Mortgage rates fell again this week, and refinances blipped up.
The benchmark 30-year, fixed-rate mortgage fell 4 basis points this week, to 4.59 percent, according to the Bankrate.com national survey of large lenders. A basis point is one-hundredth of 1 percentage point. The mortgages in this week’s survey had an average total of 0.38 discount and origination points. One year ago, the mortgage index was 5.53 percent; four weeks ago, it was 4.71 percent.
In the 25-year history of Bankrate’s weekly mortgage rate survey, the average rate on the 30-year fixed has been lower only once. That was the week of Aug. 11, when the average rate was 2 basis points lower, at 4.57 percent.
The benchmark 15-year, fixed-rate mortgage fell 3 basis points, to 4.08 percent. The benchmark 5/1 adjustable-rate mortgage fell 10 basis points, to 3.85 percent, and the 30-year, fixed-rate jumbo mortgage fell 4 basis points, to 5.22 percent.
Weekly national mortgage survey
Results of Bankrate.com’s Aug. 25, 2010 weekly national survey of large lenders and the effect on monthly payments for a $165,000 loan:
|30-year fixed||15-year fixed||5-year ARM|
|This week’s rate:||4.59%||4.08%||3.85%|
|Change from last week:||-0.01||-0.03||-0.10|
|Change from last week:||-$3.94||-$2.49||-$9.46|
Rising refis, home prices
Rates fell this week after the National Association of Realtors released its report on home resales in July. Home sales were much weaker than most forecasters had expected. Concerns about the economy’s trajectory led stock prices and bond yields to fall, and mortgage rates went along for the ride.
One thing went up: refinances. Last week, mortgage refis were at their highest level since May 2009, according to the Mortgage Bankers Association.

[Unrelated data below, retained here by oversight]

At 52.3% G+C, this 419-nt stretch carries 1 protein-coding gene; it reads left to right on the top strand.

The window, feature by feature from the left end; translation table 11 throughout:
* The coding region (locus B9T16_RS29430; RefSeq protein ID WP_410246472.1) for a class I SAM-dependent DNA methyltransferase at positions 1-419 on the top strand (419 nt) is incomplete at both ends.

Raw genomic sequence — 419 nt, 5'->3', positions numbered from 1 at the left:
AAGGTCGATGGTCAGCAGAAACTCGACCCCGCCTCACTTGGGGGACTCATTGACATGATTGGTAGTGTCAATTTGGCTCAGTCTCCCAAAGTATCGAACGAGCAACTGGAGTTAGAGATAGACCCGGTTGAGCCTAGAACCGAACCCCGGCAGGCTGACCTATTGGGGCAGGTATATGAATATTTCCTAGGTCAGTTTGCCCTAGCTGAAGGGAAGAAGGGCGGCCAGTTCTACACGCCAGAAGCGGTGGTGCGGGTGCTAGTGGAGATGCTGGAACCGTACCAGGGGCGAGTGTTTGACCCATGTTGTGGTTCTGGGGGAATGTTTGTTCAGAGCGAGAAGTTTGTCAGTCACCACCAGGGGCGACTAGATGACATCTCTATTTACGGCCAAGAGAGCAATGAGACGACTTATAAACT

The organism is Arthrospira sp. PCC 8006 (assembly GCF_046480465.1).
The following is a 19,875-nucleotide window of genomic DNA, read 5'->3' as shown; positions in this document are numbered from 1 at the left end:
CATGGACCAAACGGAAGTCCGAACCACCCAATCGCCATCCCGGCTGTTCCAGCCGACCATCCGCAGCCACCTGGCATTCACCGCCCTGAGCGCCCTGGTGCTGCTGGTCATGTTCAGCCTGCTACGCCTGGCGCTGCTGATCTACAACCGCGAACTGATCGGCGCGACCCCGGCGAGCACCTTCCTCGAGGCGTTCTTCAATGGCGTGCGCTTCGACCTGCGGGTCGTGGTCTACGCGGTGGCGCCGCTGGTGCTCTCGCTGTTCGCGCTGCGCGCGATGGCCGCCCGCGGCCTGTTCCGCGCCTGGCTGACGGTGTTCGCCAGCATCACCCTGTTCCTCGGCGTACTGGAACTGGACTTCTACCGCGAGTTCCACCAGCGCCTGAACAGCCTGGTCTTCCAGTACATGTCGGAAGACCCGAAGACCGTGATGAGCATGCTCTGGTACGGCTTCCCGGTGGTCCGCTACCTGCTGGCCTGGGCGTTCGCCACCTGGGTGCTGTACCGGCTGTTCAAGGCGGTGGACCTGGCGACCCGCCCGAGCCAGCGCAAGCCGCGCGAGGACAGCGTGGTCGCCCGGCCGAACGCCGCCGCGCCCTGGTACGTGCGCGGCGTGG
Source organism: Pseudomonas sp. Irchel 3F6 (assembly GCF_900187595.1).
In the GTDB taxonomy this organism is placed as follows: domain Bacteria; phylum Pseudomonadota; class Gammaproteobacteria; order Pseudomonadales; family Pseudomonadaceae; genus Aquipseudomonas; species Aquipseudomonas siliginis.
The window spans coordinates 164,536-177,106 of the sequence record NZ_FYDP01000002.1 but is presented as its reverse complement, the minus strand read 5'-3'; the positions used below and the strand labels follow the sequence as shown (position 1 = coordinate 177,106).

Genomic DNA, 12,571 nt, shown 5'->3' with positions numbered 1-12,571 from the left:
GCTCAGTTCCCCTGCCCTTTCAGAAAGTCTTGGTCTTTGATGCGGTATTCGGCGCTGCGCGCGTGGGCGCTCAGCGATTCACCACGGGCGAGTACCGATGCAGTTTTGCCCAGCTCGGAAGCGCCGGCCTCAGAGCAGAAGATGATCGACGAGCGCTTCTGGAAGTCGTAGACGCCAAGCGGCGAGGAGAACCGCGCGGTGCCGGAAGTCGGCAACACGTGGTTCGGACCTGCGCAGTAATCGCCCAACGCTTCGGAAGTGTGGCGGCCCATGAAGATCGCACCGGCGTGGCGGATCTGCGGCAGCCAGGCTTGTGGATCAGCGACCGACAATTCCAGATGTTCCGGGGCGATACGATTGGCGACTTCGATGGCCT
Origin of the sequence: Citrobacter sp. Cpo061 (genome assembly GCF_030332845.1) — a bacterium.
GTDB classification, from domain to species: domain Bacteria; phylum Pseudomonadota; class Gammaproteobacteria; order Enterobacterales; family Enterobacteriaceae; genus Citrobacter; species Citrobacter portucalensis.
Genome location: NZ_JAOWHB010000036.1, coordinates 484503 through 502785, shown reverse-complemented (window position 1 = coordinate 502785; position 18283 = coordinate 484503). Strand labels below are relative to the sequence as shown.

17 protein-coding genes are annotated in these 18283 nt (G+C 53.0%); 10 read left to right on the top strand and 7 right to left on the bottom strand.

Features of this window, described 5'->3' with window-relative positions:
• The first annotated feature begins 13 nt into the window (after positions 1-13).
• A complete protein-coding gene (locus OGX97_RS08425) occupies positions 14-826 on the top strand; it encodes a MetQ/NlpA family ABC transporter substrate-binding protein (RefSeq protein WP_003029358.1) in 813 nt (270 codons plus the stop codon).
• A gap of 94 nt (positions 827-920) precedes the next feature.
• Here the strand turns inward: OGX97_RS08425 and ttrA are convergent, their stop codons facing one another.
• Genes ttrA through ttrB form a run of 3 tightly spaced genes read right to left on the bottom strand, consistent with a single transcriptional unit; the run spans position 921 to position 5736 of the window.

“With rates this low, many borrowers who refinanced in the past two years may well have an incentive to refinance again, and this is likely increasing refi application activity,” says Michael Fratantoni, head of research and economics for the Mortgage Bankers.
More than 82 percent of mortgage applications last week were from homeowners who wanted to refi. The flipside of that statistic: Just 18 percent of mortgage applications were from homebuyers, which illustrates the abysmal level of home sales.
Home resales cratered nearly 30 percent from June to July, according to the National Association of Realtors. The Realtors say 389,000 homes were resold in July, compared to 555,000 resales in June. When mortgage rates are so low, it’s hard to believe that home sales are so weak. But when you look at what’s happened to house prices, the drop-off in sales is not a mystery.
According to the Realtors, the median house price has risen dramatically this year. The median price is the midpoint; half of houses cost less than the median. The median price in January was $164,900, and the median in July was $182,600. Over the same period, mortgage rates fell almost half a percentage point. The price increase overwhelmed the rate decrease.
|Month||Median price||Loan after 20 percent down payment||Average rate for month||Principal and interest|
After making a 20 percent down payment on the median-price home, principal and interest totaled $37 more in July than in January, even though mortgage rates fell substantially. Homes became less affordable. No wonder home sales fell.
Falling prices ahead
At the rate that homes were resold in July, it would take about a year and two weeks to sell them all. In the argot of the Realtors, there’s a 12.5-month inventory.
“The inventory is extremely high,” says Manuel Iraola, CEO of Homekeys, an online real estate brokerage based in Miami. “I characterize the inventory as an iceberg sitting in the ocean. What we see is huge, huge numbers. And then the problem with the iceberg is what’s below the surface. You have millions of properties that are in some stage of foreclosure that haven’t reached the market. What are you going to do with those houses?”
Yet, home prices were higher in July, with a 12.5-month inventory, than they were in January, when there was a 7.8-month inventory.
“Prices need to continue to come down,” Iraola says. “Look at the surplus inventory. It’s economics 101.”